We arrived at the Utah vineyard on a cloudless July weekend and were able to meet the other volunteers and hosts in a state of relaxation. The multi-acre property had many unique features: a wine cave built directly into the red rock canyon wall (hidden behind 9 foot doors), an outdoor wooden-planked bar called “The Goose” that was converted from an old farm animal pen, a swimming hole situated next to the grapevines (perfectly located for an icy dip after a long day working in the sun), fruit orchards, and a wooden wwoofer cabin with a large front porch suitable for lazy days.
On our first workday, we were introduced to the unruly merlot vines that needed to be pruned and “trained”. We first needed to remove/trim the vines that were non-fruit bearing, and therefore unnecessary. After the vines were trimmed, we had to direct the remaining shoots upward and outward onto the wire trellising. We did this for the duration of our 6 hours days, split between a morning and afternoon shift.
Before and after...
When we weren’t working in the vines, we were being spoiled with delicious home-cooked meals. My absolute favorite dinner was when the neighbors invited all of us to their unique home for homemade pizza. Our generous hosts were Phil and Barb, an older Mormon couple who told us that decades ago, they had a vision for building their house into a cave of the canyon wall. After years of hard work and unwavering dedication, they completed their home, which looks more like a work of art.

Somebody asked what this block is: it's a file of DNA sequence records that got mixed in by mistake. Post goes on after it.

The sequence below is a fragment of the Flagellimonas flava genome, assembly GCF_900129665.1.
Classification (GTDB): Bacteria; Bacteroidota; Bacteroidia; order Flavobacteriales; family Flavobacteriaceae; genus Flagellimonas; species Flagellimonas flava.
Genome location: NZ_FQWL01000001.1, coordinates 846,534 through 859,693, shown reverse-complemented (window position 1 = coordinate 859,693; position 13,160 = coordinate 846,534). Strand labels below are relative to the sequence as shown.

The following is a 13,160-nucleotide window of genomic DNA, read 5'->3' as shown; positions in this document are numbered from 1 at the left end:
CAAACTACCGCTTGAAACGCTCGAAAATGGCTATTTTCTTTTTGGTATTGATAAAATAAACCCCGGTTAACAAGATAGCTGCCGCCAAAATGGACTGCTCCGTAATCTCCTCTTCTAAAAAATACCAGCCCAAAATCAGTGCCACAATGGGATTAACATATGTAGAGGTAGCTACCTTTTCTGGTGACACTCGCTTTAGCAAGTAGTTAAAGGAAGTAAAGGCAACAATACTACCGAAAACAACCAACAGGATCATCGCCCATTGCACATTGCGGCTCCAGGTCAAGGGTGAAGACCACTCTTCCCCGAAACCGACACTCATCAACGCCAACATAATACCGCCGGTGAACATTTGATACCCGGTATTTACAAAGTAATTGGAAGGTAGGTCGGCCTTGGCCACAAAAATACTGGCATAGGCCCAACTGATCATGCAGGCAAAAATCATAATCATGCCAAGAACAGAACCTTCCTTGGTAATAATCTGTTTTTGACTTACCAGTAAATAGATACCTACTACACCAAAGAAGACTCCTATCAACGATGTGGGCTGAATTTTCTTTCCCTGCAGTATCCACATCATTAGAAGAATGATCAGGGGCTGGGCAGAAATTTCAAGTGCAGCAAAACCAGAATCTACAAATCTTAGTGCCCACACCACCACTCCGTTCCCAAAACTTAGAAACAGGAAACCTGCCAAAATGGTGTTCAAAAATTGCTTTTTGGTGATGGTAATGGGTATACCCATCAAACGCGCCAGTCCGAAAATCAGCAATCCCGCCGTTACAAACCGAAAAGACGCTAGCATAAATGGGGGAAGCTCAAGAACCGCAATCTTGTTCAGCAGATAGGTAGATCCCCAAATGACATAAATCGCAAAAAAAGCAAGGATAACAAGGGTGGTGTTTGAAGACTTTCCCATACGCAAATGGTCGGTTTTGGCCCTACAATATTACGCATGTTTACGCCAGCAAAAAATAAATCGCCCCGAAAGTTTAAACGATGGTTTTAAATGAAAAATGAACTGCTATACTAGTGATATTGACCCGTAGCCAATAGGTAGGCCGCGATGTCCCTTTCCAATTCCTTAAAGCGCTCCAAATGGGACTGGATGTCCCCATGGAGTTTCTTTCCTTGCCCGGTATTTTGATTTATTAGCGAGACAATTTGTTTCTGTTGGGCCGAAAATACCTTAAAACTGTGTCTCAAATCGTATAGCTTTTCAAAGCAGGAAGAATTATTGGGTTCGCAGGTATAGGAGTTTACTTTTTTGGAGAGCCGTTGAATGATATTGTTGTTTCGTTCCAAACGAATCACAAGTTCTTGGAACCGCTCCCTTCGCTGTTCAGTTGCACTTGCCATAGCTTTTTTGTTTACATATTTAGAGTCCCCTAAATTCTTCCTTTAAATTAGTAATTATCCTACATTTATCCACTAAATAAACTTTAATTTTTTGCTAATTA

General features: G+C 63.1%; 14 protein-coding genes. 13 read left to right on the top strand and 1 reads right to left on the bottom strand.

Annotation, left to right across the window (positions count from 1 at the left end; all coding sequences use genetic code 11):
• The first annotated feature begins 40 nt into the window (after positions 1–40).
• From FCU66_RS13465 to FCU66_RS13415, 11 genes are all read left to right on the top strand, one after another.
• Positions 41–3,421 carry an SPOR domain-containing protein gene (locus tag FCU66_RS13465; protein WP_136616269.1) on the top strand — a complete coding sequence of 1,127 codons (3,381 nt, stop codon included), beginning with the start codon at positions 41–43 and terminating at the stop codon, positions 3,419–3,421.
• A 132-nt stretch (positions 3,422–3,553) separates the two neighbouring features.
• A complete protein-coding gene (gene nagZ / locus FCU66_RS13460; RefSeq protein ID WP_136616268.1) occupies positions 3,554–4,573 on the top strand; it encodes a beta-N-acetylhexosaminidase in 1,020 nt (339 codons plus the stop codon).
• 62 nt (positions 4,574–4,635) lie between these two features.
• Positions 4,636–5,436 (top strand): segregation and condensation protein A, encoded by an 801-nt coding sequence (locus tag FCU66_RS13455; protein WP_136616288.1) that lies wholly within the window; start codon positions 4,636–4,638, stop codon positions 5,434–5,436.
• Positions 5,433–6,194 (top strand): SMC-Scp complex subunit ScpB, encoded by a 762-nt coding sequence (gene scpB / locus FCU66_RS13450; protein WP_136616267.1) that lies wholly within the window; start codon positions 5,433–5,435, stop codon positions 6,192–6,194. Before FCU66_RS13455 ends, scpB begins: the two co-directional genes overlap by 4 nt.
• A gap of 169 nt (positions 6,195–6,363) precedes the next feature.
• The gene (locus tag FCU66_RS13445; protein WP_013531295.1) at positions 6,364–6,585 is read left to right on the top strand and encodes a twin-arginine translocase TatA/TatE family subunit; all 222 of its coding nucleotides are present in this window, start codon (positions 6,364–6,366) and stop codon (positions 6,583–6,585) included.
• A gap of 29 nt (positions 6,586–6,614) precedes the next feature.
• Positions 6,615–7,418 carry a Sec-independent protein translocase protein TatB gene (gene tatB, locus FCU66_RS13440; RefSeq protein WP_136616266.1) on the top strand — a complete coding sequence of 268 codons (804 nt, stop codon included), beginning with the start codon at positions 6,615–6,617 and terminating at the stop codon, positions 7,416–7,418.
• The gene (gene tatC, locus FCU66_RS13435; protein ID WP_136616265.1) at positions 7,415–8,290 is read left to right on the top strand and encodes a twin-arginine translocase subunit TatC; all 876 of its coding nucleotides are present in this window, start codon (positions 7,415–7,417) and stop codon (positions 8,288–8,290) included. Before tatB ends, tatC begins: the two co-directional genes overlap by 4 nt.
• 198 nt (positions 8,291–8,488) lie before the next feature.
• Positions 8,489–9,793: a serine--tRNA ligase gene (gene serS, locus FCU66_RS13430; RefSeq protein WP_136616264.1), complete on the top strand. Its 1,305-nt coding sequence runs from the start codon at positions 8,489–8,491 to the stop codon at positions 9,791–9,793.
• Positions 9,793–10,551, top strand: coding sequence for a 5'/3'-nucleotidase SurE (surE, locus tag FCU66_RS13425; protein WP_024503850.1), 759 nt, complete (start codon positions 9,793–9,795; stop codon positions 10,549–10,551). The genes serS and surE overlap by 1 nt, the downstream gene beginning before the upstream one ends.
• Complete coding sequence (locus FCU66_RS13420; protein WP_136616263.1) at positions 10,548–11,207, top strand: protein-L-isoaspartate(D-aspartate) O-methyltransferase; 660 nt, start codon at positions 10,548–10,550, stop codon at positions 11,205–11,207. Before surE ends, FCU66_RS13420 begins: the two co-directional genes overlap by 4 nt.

There is something about being in an entirely new and unfamiliar environment that heightens your senses and forces you to live in the moment. We all sat around a long table, surrounded by new friends from all over the world. A lot is learned about people by sharing a meal together, it is the common human experience that brings people closer. Missed part one? See it here.
What meal stands out in your memory? What makes a dining experience unforgettable for you?